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The case for Rah Rah Ramos

This spring, the most intense competition is between back-up catching prospects Wilson Ramos and Drew Butera. Really, there is not much competition here. Butera handles a pitching staff well and has a strong arm, but he's weak on the actual catching side of the game (he has had a lot of borderline wild pitches/passed balls this spring). And his hitting is almost nonexistent.

Ramos, on the other hand, is strong at every facet of the game. He's drawn praise from the pitching staff and Joe Mauer for calling a good game and being a quick study. He has an arguably stronger arm than Mauer. He's solid on the catching aspect and the catch-and-tag play. And he has hit for average and power. Also, he's started most of the games--against the best pitchers--when Mauer hasn't, whereas Butera has been a late-inning substitute most of the spring.

If it were just a matter of spring training, it wouldn't be a question at all. Ramos has clearly won the job. But as we have seen year-in, year-out, spring training performance is but a small factor in who wins the job. Despite the organization's hype about competition for jobs, the organization must balance a lot of factors in making decisions like this. A guy can hit .500 while starting every game at short and making all but one play in the field, and still not make the team. What factors are in the way of Ramos's spring performance translating into a trip to Anaheim to start the season? I'll delve into them after the break.


Ramos is only 22 and has played in 54 games above A ball. Butera is 26 and has played in 242 games above A ball.That is somewhat balanced by playing time in winter ball. Ramos was the starting catcher for Los Tigres d'Araguas the last two winters, where he was an all star in 08/09 and the Caribbean Player of the Year in 09/10. That's around 100 games of AA-level ball. But he's young and inexperienced. Butera is clearly the more experienced player.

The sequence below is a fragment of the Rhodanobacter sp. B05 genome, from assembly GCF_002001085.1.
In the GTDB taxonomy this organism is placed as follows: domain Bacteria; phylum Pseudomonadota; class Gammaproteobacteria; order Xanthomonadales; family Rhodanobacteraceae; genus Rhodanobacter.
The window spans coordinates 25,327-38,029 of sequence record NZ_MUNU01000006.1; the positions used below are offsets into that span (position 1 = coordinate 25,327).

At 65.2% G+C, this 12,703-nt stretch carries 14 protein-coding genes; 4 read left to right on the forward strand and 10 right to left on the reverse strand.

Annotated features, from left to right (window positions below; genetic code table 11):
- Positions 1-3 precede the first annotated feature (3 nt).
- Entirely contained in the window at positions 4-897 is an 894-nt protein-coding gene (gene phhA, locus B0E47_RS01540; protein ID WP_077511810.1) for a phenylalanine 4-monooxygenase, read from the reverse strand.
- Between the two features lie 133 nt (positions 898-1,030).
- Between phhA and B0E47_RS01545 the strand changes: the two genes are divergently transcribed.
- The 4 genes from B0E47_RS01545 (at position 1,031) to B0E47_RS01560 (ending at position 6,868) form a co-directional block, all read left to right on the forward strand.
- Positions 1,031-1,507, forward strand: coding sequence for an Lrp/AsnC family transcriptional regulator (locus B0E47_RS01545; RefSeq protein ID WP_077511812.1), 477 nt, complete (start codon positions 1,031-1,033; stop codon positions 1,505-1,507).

The feeling is Ramos could use more minor league seasoning. Though he has hit for average and power everywhere he's played, he is a notorious hacker. In his last healthy year at Fort Myers, he had a BB rate of 7.4% and a K rate fof 20.6%. Last year at New Britain, when he was injured for much of the season and unaccustomed to all the breaking balls, his BB rate was 2.8% and his K rate was 10.7 %. That shows some improvement in K/BB, but he's got work to do on that part of his game. The thinking is, he could use a year of hitting AAA pitching to learn how to lay off breaking balls out of the strike zone. If you don't give him those reps, he might never learn that crucial skill. It might be in Ramos's best interest as a player to file off as many rough edges as he can before it really counts.